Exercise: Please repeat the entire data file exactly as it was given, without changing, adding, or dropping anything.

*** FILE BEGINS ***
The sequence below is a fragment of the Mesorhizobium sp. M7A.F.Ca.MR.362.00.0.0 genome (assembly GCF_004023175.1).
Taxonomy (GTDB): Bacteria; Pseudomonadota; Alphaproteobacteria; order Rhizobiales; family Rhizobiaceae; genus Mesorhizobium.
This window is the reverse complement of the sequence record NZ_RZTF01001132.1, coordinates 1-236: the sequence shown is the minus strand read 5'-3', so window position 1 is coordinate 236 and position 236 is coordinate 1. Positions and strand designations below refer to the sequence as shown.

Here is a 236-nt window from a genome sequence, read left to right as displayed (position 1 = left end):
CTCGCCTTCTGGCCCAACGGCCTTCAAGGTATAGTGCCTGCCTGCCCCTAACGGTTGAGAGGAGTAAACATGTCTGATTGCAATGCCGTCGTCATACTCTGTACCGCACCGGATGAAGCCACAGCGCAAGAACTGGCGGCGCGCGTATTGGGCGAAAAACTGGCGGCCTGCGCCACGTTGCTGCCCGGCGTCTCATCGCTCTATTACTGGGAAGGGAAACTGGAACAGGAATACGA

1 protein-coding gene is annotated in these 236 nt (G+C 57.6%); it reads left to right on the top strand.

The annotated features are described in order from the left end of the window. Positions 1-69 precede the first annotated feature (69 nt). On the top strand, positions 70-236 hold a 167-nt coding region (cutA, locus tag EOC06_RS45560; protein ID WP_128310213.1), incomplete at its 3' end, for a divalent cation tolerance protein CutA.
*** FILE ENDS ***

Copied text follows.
The sequence below is a fragment of the Mesorhizobium sp. M7A.F.Ca.MR.362.00.0.0 genome (assembly GCF_004023175.1).
Taxonomy (GTDB): Bacteria; Pseudomonadota; Alphaproteobacteria; order Rhizobiales; family Rhizobiaceae; genus Mesorhizobium.
This window is the reverse complement of the sequence record NZ_RZTF01001132.1, coordinates 1-236: the sequence shown is the minus strand read 5'-3', so window position 1 is coordinate 236 and position 236 is coordinate 1. Positions and strand designations below refer to the sequence as shown.

Here is a 236-nt window from a genome sequence, read left to right as displayed (position 1 = left end):
CTCGCCTTCTGGCCCAACGGCCTTCAAGGTATAGTGCCTGCCTGCCCCTAACGGTTGAGAGGAGTAAACATGTCTGATTGCAATGCCGTCGTCATACTCTGTACCGCACCGGATGAAGCCACAGCGCAAGAACTGGCGGCGCGCGTATTGGGCGAAAAACTGGCGGCCTGCGCCACGTTGCTGCCCGGCGTCTCATCGCTCTATTACTGGGAAGGGAAACTGGAACAGGAATACGA

1 protein-coding gene is annotated in these 236 nt (G+C 57.6%); it reads left to right on the top strand.

The annotated features are described in order from the left end of the window. Positions 1-69 precede the first annotated feature (69 nt). On the top strand, positions 70-236 hold a 167-nt coding region (cutA, locus tag EOC06_RS45560; protein ID WP_128310213.1), incomplete at its 3' end, for a divalent cation tolerance protein CutA.